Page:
David Meerman Scott: [00:06:26] That was an embarrassing one. Yeah. [Laughing] Well, I talked about I love this company called MeUndies. Oh, my gosh, they're fabulous. They do subscription underpants, of all things. And so every month I go in and I choose my pair and then they come a couple of days later and I can't wait for it. I mean, I used to hate to buy underwear. And now it's just unbelievable. And their tagline, which they keep having to increase by one digit. But their tagline currently is 10 million butts and counting. No, sorry, 10 million happy butts and counting. Which I absolutely love. And yeah, it was- my daughter was a little bit wiggy about me writing about my underwear, but that's OK because it's a true fandom story.


Brian Lord: [00:07:16] Well, one thing that I really liked that you talk about- and this also plays in you're just mentioning with your daughter in seeing sort of getting that narrative, that story behind each patient. One thing that you talk about is that relationships start with curiosity. So how could someone maybe explain a little bit out about that and then a hall also, how can you teach yourself or allow yourself to be more curious?


David Meerman Scott: [00:07:40] Exactly. So interesting thing about curiosity is that when you're curious about another person when you're curious about the world around you and you develop passions for things, you develop passions for the things that you really enjoy, that makes you a more interesting person and it makes your business a more interesting business. And we recognize that so many people in the business world are unwilling to share the things that they're passionate about, unwilling to share the things that they're curious about, unwilling to focus on the things outside of work. So a typical manifestation of this is they they they only do work stuff on LinkedIn and then Facebook is only for their personal stuff. But what we learned is that the more that somebody puts themselves out there, as both their personal life and their business life, and it's not about work-life balance, because that implies that there are two different things. We actually think that those things are converging in such a way that when people share the things they love personally, it makes them a much more interesting person that people want to do business with. And you probably see that in your own business, when you can share something with a client, with somebody or with a speaker that it just makes that relationship so much stronger.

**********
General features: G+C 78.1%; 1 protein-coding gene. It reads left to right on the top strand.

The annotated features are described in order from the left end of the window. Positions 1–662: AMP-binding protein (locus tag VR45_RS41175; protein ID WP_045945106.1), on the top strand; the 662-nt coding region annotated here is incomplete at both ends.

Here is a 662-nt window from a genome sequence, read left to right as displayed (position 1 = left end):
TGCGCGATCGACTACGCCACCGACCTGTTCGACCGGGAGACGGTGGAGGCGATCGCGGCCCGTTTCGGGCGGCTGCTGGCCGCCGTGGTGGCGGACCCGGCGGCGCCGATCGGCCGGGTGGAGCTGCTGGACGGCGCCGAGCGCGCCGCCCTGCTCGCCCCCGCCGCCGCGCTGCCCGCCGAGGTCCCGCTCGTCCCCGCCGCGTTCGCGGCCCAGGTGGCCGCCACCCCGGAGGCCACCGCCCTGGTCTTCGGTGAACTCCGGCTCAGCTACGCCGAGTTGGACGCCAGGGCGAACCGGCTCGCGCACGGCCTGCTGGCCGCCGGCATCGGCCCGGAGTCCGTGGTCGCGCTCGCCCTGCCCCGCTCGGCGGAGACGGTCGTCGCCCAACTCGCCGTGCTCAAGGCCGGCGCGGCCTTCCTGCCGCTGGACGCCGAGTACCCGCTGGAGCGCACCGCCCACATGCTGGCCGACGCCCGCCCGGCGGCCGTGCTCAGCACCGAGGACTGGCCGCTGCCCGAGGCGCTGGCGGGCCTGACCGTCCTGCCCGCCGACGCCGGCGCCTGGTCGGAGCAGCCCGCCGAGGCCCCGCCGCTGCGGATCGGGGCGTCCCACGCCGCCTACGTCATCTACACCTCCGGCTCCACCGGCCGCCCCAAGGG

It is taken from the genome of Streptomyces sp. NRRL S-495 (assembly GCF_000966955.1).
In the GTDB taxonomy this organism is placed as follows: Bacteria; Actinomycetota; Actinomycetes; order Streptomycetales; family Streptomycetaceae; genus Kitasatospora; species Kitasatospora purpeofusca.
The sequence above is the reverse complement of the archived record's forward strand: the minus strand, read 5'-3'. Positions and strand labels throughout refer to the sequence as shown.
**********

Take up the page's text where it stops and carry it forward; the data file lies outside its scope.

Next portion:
Brian Lord: [00:09:16] One trend I have noticed because I like learning about other people, you know, the day gets long if it's just a transaction. And so I like to learn about different people and their interests and those sorts of things. One thing I've noticed, especially with some of the younger people I work with, is that they do not like to talk on the phone and a lot of times they won't even have a voicemail or the voicemail almost seems to be intentionally full. How do you build relationships with those people?